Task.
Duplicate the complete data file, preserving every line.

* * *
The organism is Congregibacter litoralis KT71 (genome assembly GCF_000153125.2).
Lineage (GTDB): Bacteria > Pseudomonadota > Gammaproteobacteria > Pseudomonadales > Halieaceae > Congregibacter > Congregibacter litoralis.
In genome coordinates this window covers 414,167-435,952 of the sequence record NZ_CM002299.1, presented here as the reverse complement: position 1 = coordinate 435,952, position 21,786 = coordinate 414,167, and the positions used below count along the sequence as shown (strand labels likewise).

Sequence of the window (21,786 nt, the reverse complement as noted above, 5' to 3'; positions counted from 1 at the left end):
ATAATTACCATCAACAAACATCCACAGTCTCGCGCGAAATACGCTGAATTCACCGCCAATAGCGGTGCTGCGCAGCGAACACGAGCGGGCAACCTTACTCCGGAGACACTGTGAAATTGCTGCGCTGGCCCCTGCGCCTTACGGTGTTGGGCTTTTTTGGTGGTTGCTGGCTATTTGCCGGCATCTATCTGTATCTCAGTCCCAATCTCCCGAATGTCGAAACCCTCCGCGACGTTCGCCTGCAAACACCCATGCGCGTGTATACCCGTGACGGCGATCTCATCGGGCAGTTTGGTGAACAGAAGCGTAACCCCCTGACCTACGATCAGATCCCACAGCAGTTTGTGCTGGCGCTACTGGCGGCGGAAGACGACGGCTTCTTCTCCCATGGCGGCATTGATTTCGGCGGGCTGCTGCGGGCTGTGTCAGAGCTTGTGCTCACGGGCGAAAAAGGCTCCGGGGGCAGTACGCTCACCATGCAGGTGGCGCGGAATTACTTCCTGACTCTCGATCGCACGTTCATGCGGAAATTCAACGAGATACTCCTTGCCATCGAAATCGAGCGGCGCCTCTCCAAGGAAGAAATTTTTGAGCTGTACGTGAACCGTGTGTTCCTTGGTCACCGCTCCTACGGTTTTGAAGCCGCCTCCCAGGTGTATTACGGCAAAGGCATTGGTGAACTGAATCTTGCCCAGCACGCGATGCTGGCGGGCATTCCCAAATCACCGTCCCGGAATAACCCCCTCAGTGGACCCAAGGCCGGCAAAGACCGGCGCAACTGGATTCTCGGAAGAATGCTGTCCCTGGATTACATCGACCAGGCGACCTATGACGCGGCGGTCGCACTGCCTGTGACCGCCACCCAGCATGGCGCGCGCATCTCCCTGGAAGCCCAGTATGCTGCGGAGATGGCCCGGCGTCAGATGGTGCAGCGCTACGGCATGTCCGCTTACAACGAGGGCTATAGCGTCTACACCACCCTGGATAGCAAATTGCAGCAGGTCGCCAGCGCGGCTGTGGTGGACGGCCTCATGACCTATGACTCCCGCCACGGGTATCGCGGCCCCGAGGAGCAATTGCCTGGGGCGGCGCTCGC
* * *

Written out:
The organism is Congregibacter litoralis KT71 (genome assembly GCF_000153125.2).
Lineage (GTDB): Bacteria > Pseudomonadota > Gammaproteobacteria > Pseudomonadales > Halieaceae > Congregibacter > Congregibacter litoralis.
In genome coordinates this window covers 414,167-435,952 of the sequence record NZ_CM002299.1, presented here as the reverse complement: position 1 = coordinate 435,952, position 21,786 = coordinate 414,167, and the positions used below count along the sequence as shown (strand labels likewise).

Sequence of the window (21,786 nt, the reverse complement as noted above, 5' to 3'; positions counted from 1 at the left end):
ATAATTACCATCAACAAACATCCACAGTCTCGCGCGAAATACGCTGAATTCACCGCCAATAGCGGTGCTGCGCAGCGAACACGAGCGGGCAACCTTACTCCGGAGACACTGTGAAATTGCTGCGCTGGCCCCTGCGCCTTACGGTGTTGGGCTTTTTTGGTGGTTGCTGGCTATTTGCCGGCATCTATCTGTATCTCAGTCCCAATCTCCCGAATGTCGAAACCCTCCGCGACGTTCGCCTGCAAACACCCATGCGCGTGTATACCCGTGACGGCGATCTCATCGGGCAGTTTGGTGAACAGAAGCGTAACCCCCTGACCTACGATCAGATCCCACAGCAGTTTGTGCTGGCGCTACTGGCGGCGGAAGACGACGGCTTCTTCTCCCATGGCGGCATTGATTTCGGCGGGCTGCTGCGGGCTGTGTCAGAGCTTGTGCTCACGGGCGAAAAAGGCTCCGGGGGCAGTACGCTCACCATGCAGGTGGCGCGGAATTACTTCCTGACTCTCGATCGCACGTTCATGCGGAAATTCAACGAGATACTCCTTGCCATCGAAATCGAGCGGCGCCTCTCCAAGGAAGAAATTTTTGAGCTGTACGTGAACCGTGTGTTCCTTGGTCACCGCTCCTACGGTTTTGAAGCCGCCTCCCAGGTGTATTACGGCAAAGGCATTGGTGAACTGAATCTTGCCCAGCACGCGATGCTGGCGGGCATTCCCAAATCACCGTCCCGGAATAACCCCCTCAGTGGACCCAAGGCCGGCAAAGACCGGCGCAACTGGATTCTCGGAAGAATGCTGTCCCTGGATTACATCGACCAGGCGACCTATGACGCGGCGGTCGCACTGCCTGTGACCGCCACCCAGCATGGCGCGCGCATCTCCCTGGAAGCCCAGTATGCTGCGGAGATGGCCCGGCGTCAGATGGTGCAGCGCTACGGCATGTCCGCTTACAACGAGGGCTATAGCGTCTACACCACCCTGGATAGCAAATTGCAGCAGGTCGCCAGCGCGGCTGTGGTGGACGGCCTCATGACCTATGACTCCCGCCACGGGTATCGCGGCCCCGAGGAGCAATTGCCTGGGGCGGCGCTCGC